Anna Adelaide Stafford Henriques

Quick Info

20 August 1905
Chicago, Illinois, USA
28 November 2004
Baileys Crossroads, Virginia, USA

Anna Stafford Henriques was an American mathematician who became one of the first two women to undertake research at the Institute for Advanced Study. She worked at several universities concentrating on teaching.


Anna Adelaide Stafford Henriques is now usually known by her married name of Anna Henriques but her maiden name was Anna Stafford. Her parents were Richard Walter II Stafford (1881-1919), the manager of a pickle factory, and Caroline Augusta Fleuchaus (1883-1919?). Richard's father was Irish, his mother American, while both Caroline's parents were born in Germany. Caroline and Richard were married in Chicago in 1904. Anna had two younger brothers (a third died in infancy) and two younger sisters. These were her brother Richard Walter III Stafford (born 1907 in Barnum, Minnesota), sister Mabel Stafford (born 1910 in Chicago, Illinois), sister Marcia Frances Stafford (born 1912 in Marshfield, Wisconsin) and brother Wirt Stafford (born 1915 in Barnum, Minnesota). After the five children were orphaned in 1919, they went to live with their father's sister in St Louis, Missouri. This sister, Price Stafford, had married Wirt Wright who was the president of a bank. At the time of the 1920 census, the children were all in St Louis, Missouri. Anna, as the eldest in the family, was much involved in helping to bring up her younger siblings. Katherine Wright, the daughter of Wirt and Price Wright, was one year younger than Anna and was also living with the family. At the time of the 1920 census the family had two servants Bertha Mahon and Corrine Mahon.

Anna began her schooling in Chicago but the family moved to Marshfield, Wisconsin, where she continued to attend school. Then, after the family moved again, she was at a school in Barnum, Minnesota. She soon realised that mathematics meant a lot to her ([7] or [8]):-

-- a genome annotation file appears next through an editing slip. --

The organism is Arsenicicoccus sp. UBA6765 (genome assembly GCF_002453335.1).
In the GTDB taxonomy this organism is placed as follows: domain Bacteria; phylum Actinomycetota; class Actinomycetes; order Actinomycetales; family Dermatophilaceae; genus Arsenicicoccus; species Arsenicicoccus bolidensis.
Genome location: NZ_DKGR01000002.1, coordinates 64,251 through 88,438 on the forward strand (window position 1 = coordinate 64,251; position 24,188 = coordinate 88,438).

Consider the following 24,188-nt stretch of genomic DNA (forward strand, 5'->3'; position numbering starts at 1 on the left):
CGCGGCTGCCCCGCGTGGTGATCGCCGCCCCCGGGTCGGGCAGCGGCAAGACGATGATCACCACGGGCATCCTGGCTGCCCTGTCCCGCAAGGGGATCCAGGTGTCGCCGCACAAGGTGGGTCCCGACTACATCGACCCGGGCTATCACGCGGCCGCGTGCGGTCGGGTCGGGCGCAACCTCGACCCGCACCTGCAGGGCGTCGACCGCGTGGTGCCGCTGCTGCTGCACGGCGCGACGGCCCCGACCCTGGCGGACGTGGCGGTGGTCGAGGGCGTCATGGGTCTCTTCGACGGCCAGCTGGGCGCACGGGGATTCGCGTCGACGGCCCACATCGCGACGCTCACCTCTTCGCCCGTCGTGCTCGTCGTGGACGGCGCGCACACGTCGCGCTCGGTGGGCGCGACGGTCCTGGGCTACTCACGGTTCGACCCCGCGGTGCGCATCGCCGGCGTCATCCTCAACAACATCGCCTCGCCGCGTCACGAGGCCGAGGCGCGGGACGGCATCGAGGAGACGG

Anna shared her mother's love of mathematics, and knew by the time she was fourteen that her future would include a career either in the field itself or in something closely related to it. Perhaps, she thought then, she might become an astronomer.
In 1981, when Anna was asked why she had become a mathematician replied (see [1]):-
Well, I guess it was my mother's fault. ... She didn't mind that I couldn't do arithmetic. But ... when I only got 92% in algebra she was heartbroken. When I got to geometry I knew that was it. So I always told people I was going to be an architect because that was acceptable. I really intended to be an astronomer but that wasn't much of a field. So I stayed in mathematics.
After the death of her parents, she went to live in St Louis, Missouri where she attended the Frank Louis Soldan High School. This school, which opened in 1909, was in Union Boulevard and Anna graduated from the school in 1922. She was awarded a four year scholarship and also a scholarship from the St Louis branch of the American Association of University Women which allowed her to enter the Western College for Women in Oxford, Ohio in 1922. An advertisement for the College from a few years earlier reads:
Western College for Women
Ranks with Leading Eastern Colleges.
A Center of stimulating life for thoughtful students. Definite religious influence. Comprehensive Curriculum. Music, Art, Domestic Science. 350 acres in campus, farm and gardens. New Gymnasium and Swimming Pool.
At this College, Stafford's [5]:-
... majors were mathematics and Greek and her minor was French. She was in the Classical Club, the French Club, and the Mathematics Club; she participated in theatre; and she was on the baseball, hockey, basketball, and swimming teams.
After graduating from the Western College for Women in 1926 she became a teacher of mathematics and science. She taught at a number of different schools over the next few years. For two years she taught at the St John Baptist School in New York. In session 1928-29 she taught at the Darlington Seminary in West Chester, Pennsylvania and in 1929-31 at the St John Baptist School for Girls in Mendham, New Jersey. However, Stafford was keen to continue her mathematical education in addition to her job as a high school teacher so, every summer between 1927 and 1931 she attended graduate school at the University of Chicago. She was awarded a Master's Degree from Chicago in December 1931 but at this stage she wanted to continue her studies for a doctorate which required residence in Chicago. Her thesis advisor at Chicago was Mayme Irwin Logsdon (1881-1967). Logsdon had been advised by L E Dickson and awarded a Ph.D. from Chicago in 1921 for her thesis Equivalence and Reduction of Pairs of Hermitian Forms. While studying for her Master's Degree Stafford had attended a topology lecture given by Raymond Wilder and realised that this was the topic that interested her. Mayme Logsdon knew little about topology but she had agreed to advise Stafford so the two studied topology together using a handwritten Italian topology text. Stafford was not unhappy to see that the notes were in Italian since her ability with languages was high and she simply learnt Italian before reading the notes. She graduated with a Ph.D. in 1933 with her 29-page thesis Knotted Varieties. The first few chapters in her thesis are: